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Thursday, July 23, 2015

Legion of Super-Heroes Key Comics Part 5

Surprise, surprise. We are already at Part 5 and still on Silver Age key comics concerning The Legion of Super-Heroes.

I took my sweet time on this series for a reason, and hopefully it's starting to become clear why I did. For someone who isn't a fan and doesn't know much about them, a lot of research had to be done for this beast, and a lot of double and triple checking.

So for those who thought I was taking a nice extended break, this is what I doing behind the scenes, researching this group and going over it as thoroughly as possible.

A lot of these characters aren't exactly top-tier or do they become major characters during the Silver Age, but a few do break out during the Bronze Age and Copper Age when writers of that era utilized them more and further expanded on the mythos and world of the Legion of Super-Heroes.

Like I said in Part 1 of this series, the Legion is more an army than a team, and it's an interstellar and impressive undertaking. Lots of legendary artists and writers have worked on the series, and Part 5 will feature one of these legendary artists/writers of the comic world.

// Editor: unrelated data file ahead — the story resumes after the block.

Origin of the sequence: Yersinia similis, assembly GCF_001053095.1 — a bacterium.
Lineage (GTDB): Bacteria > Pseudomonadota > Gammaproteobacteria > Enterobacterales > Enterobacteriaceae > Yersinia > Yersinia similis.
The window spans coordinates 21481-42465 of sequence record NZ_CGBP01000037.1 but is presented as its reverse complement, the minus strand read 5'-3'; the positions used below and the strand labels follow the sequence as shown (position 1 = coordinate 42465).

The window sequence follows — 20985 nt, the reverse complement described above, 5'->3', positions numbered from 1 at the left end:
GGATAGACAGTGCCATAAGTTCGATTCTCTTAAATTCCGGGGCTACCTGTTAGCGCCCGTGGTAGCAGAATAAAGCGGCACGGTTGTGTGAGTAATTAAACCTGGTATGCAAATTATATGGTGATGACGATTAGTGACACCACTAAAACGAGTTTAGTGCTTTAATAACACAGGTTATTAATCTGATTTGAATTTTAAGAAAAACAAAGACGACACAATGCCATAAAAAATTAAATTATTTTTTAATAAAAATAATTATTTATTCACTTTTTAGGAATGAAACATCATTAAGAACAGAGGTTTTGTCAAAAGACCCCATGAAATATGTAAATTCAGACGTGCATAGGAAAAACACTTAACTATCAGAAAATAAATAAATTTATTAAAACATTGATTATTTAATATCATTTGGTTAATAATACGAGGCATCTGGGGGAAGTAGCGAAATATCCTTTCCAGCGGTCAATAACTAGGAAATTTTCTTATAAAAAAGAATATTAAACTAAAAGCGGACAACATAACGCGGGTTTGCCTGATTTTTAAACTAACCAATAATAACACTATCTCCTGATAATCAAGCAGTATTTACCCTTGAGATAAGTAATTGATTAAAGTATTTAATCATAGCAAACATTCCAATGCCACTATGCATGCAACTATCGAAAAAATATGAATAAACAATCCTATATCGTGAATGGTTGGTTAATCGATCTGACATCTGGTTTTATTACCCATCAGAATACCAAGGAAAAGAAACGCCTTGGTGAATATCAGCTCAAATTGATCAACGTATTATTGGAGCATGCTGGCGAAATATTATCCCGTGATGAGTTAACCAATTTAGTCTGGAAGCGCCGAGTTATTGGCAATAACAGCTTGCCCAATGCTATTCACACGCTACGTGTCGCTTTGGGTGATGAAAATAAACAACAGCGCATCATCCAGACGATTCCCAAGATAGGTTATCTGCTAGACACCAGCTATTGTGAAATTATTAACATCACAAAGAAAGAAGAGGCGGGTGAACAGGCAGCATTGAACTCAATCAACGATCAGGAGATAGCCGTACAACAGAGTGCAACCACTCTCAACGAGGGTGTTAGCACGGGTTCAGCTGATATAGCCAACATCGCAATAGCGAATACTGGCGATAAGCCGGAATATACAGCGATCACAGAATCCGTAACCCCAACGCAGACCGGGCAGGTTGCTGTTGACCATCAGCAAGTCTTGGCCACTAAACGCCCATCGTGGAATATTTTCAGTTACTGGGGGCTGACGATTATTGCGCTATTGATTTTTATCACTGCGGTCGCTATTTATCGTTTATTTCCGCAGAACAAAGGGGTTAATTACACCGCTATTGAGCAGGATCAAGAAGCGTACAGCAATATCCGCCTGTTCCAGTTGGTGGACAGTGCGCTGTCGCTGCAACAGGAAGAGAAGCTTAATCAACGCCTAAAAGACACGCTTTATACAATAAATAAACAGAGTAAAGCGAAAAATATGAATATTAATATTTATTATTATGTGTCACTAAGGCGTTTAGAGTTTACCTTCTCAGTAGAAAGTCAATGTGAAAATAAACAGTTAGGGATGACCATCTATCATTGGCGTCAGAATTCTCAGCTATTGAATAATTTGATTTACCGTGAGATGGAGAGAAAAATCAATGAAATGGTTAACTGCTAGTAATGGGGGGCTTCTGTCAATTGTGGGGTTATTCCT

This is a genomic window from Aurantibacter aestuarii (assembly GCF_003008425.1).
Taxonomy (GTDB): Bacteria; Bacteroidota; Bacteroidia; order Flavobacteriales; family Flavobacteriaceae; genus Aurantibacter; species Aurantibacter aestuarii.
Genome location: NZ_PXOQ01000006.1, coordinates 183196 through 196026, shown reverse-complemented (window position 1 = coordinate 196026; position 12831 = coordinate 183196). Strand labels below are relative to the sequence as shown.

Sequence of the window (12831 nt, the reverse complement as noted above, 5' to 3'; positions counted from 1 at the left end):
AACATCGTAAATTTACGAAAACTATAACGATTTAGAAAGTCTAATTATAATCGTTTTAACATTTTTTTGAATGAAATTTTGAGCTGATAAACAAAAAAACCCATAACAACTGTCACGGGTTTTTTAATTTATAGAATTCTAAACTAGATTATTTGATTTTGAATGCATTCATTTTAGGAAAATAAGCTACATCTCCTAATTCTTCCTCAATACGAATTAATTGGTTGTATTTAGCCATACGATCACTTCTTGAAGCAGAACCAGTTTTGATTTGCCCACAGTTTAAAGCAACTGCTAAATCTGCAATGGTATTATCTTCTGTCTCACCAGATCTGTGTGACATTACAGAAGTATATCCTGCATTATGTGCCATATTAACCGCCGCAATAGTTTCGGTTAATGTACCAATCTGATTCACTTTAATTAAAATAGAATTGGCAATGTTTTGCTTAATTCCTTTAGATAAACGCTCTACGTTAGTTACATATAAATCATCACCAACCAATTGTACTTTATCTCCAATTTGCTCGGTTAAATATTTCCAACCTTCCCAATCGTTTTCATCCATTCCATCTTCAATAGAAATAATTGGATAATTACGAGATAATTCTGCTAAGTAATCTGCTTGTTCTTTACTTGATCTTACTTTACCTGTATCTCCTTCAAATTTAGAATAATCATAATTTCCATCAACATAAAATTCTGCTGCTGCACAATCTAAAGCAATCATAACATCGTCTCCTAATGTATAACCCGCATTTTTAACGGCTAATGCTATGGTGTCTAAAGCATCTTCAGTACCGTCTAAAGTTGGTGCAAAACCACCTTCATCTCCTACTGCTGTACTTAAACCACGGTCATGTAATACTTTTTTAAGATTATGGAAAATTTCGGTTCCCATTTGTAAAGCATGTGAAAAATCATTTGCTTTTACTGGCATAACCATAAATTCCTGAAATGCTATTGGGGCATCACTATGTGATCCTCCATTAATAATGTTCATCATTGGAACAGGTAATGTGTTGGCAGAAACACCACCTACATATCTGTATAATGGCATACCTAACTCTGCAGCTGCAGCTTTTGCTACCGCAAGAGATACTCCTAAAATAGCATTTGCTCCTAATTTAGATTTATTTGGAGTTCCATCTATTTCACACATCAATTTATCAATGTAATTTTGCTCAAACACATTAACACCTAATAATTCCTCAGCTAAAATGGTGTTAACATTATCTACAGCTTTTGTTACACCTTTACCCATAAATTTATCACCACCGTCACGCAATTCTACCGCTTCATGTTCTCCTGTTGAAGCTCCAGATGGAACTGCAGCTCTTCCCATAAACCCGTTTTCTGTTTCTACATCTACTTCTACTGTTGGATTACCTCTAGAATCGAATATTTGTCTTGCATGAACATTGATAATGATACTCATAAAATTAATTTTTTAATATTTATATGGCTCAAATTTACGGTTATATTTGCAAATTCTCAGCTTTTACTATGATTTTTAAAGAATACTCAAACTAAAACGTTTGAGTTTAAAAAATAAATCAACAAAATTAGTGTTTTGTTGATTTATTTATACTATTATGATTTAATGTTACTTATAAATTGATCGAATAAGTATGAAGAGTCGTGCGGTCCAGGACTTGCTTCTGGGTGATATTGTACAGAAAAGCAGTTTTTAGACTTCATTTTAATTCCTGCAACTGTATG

Click this Part 4 link in case you missed, but if not, here's more Legion of Super-Heroes key comics!





ADVENTURE COMICS #323
1st appearance of Spider Girl
1st appearance of Double Header

In this first appearance, Spider Girl is seen as a failed Legion applicant. Later, she would attend the School for Super-Villains and eventually join the Legion of Super-Villains.

Her real name is Sussa Paka and she is a metahuman and possesses prehensile hair like Medusa from Marvel. Spider Girl was created by Jim Tillery, Jerry Siegel and John Forte.

The creative trio also created Frenk and Dyvud Retzun known as Double Header from the planet Janus. The natives of the planet are all conjoined twins. They would join the Legion of Substitutes. 

Adventure Comics #323 was published July, 1964.

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ADVENTURE COMICS #325
1st Legion and Lex Luthor meeting

If you like 1st meetings of characters or teams with another character or team, this issue here has the first meeting of Superman nemesis Lex Luthor and the Legion of Super-Heroes. 

Even the title of the story gives it away: "Lex Luthor meets the Legion of Super-Heroes". Not exactly a major key issue, but significant enough to merit a spot here.

Besides, I thought I'd break up all the monotony of 1st appearances in this key issues series. Adventure Comics #325 was published October, 1964.

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ADVENTURE COMICS #327
1st Timber Wolf as Lone Wolf

Finally, a name that doesn't end with Boy or Lad or Kid. Before this character became Timber Wolf, he first appeared as Lone Wolf in the pages of Adventure Comics #327. Timber Wolf is Brin Londo from the planet Zoon which would later be changed to Zuun.